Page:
London 1832

Chemist William Winsor and businessman Henry Newton must have had an exciting sense of the potential for their artists’ colourmen business in 1832.

Winsor’s house and the work premises were at 38, Rathbone Place in London’s Fitzrovia. The street was a network of artists’ studios, busy with just the type of professionals they wished to cater for. John Constable was their neighbour at number 50 and JMW Turner would become a regular visitor, ‘Your business, Winsor, is to make colour. Mine is to use them.’

The most developed industrial city in the world, London gave them access to skilled toolmakers, engineering mills that would grind and mill pigments to a refinement that ‘set the international standard for generations to come’.

Chinese White pigment from the Winsor & Newton archive.

A gifted chemist, Winsor had early successes for Winsor & Newton with the introduction of Chinese White in 1834 (ill.2) the first white formulated to work in watercolour, then in 1835 the creation of new ‘moist’ watercolours. By adding glycerine to the formula, Winsor & Newton’s watercolour cakes were re-wettable with the stroke of a wet brush only.

The creative environment of artists and industrialists around Rathbone Place included talented chemists such as George Field, (1777-1854) an associate of Winsor & Newton and colourman to Turner. Field’s newly synthesised colours such as Cobalt blue and violet were put to immediate use by Turner, creating watercolour paintings of the fullest artistic expression.

Cobalt Blue and Cobalt Violet pigments from the Winsor & Newton Archive.

Turner and Constable had transformed watercolour painting and by the late 1830s, Winsor & Newtons’ industrial manufacturing standards, new formulations, vibrant new colours and convenient packaging had done the same for watercolour paints.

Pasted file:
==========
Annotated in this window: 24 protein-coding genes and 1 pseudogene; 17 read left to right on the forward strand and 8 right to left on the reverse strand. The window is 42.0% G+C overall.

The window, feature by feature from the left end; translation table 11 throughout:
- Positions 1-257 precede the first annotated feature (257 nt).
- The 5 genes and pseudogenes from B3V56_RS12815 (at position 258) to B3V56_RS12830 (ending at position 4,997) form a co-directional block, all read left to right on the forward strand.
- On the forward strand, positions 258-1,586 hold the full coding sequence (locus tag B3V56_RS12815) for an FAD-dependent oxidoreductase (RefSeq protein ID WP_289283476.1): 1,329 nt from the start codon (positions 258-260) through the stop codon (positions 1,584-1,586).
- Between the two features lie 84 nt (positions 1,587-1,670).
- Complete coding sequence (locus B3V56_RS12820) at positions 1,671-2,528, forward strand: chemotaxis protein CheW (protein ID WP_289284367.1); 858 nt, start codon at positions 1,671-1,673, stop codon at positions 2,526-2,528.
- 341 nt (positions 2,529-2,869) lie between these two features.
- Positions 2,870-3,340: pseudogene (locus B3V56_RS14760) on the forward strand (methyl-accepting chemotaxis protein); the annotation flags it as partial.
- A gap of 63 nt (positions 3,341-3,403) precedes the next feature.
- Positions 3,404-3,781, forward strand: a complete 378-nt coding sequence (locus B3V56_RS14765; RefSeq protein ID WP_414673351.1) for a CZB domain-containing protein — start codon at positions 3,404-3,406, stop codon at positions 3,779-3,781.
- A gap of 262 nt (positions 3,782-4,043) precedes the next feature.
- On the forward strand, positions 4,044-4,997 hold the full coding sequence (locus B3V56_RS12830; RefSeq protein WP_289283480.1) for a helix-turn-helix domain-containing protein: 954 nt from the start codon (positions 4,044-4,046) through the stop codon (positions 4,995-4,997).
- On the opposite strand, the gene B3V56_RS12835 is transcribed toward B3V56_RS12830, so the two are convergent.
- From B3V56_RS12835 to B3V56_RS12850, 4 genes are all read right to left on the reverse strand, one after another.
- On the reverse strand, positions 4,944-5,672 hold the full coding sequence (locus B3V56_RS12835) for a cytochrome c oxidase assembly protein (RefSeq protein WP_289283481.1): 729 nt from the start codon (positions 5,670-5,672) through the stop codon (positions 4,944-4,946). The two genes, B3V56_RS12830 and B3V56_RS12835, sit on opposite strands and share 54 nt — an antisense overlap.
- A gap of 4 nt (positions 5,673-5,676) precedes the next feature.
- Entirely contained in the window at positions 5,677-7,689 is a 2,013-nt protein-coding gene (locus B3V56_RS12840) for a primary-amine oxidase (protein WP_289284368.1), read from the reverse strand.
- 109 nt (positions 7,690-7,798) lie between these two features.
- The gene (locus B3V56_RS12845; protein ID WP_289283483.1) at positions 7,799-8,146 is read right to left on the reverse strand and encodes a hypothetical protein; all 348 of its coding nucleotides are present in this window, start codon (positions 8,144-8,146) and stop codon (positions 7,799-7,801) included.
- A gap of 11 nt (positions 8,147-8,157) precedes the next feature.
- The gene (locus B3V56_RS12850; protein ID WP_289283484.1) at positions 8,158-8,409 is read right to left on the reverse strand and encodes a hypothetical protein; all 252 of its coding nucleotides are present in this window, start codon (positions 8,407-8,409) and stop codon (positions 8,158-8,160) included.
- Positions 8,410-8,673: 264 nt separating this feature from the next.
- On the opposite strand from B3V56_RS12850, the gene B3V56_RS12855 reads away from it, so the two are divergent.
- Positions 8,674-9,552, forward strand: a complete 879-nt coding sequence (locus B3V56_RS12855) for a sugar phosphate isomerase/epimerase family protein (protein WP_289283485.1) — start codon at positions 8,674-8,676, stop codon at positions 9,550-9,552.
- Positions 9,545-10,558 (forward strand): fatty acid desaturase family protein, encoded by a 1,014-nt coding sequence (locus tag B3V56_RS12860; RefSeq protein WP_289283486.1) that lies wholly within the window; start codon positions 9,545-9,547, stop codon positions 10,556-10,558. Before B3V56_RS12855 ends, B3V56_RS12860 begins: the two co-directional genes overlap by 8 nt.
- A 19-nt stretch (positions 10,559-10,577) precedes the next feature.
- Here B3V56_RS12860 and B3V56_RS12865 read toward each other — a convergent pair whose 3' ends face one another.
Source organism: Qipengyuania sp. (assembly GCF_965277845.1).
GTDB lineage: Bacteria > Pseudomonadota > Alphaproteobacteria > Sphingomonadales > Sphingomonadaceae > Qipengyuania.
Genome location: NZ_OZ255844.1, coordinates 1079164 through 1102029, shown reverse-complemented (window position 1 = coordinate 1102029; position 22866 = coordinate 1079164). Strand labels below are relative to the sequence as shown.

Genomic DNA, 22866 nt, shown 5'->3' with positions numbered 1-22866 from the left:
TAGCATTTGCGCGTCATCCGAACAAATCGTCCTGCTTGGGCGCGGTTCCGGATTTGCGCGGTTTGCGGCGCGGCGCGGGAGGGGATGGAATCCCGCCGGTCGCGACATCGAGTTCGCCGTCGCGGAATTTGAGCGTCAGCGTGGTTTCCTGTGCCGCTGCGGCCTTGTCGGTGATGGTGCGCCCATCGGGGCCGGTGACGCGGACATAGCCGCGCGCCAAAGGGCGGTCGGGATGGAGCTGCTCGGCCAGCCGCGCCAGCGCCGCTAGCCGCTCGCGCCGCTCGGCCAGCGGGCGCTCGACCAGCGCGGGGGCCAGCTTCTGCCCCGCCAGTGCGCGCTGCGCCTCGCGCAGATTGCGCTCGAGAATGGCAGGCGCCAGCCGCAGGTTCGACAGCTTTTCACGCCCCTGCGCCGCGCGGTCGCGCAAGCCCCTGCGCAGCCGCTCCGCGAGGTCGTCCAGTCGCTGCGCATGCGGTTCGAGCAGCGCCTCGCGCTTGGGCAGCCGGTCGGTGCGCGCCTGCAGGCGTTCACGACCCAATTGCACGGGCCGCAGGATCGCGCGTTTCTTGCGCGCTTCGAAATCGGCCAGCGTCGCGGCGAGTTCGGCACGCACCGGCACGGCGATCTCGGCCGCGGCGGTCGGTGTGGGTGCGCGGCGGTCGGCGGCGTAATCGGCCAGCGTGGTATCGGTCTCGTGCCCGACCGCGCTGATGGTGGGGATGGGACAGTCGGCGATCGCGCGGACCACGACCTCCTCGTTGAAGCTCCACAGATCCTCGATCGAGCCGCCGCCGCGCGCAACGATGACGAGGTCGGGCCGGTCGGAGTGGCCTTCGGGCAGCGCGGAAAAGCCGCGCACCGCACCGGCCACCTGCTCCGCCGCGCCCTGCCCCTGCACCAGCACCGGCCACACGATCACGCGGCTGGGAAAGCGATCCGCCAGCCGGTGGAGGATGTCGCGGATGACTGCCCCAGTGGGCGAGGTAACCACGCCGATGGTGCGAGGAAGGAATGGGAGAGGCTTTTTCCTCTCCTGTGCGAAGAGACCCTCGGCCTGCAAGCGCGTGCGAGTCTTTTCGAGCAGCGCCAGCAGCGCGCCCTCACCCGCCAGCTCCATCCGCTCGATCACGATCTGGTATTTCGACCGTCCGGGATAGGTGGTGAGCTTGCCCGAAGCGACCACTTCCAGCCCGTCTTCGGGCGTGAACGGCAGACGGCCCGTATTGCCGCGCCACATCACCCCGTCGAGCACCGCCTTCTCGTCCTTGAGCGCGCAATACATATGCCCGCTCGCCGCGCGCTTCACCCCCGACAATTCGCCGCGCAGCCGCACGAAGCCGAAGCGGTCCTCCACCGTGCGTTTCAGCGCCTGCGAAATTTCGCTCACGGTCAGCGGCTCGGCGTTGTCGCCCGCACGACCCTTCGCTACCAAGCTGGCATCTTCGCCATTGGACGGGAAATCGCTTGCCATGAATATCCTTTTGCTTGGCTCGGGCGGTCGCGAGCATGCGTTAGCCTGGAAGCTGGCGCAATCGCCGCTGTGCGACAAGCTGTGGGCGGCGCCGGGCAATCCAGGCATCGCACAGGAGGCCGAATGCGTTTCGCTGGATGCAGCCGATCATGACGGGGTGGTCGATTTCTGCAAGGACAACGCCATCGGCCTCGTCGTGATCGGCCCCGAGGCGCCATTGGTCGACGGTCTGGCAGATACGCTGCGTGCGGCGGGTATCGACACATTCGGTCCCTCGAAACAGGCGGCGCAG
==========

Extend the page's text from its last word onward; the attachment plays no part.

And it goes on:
J.M.W Turner, Lyme Regis, 29x44 cm, watercolour on paper,1834. Public domain, via Wikimedia Commons.

The Watercolour Craze

Fashion for the Picturesque and commercially available materials created a national craze for watercolour, now known as the ‘English Art’. Watercolour painting became integrated into British society and education, suitable particularly for young women of middling and higher rank. Winsor & Newton set standards at the top end of the materials market and other manufacturers soon followed, the so-called ‘shilling colour box’ selling over 11 million units between 1853 and 1870.

Perhaps characteristically for Britain, the Golden Age of watercolour painting found its expression not just with supremely gifted artists such as Turner and Constable but in an enormous popular uptake by amateur artists. The development of artists’ paint in this period, accelerated by an extraordinary generation of artists, chemists, and industrialists, created an international gold standard for Winsor & Newton Professional Watercolour that it holds to this day.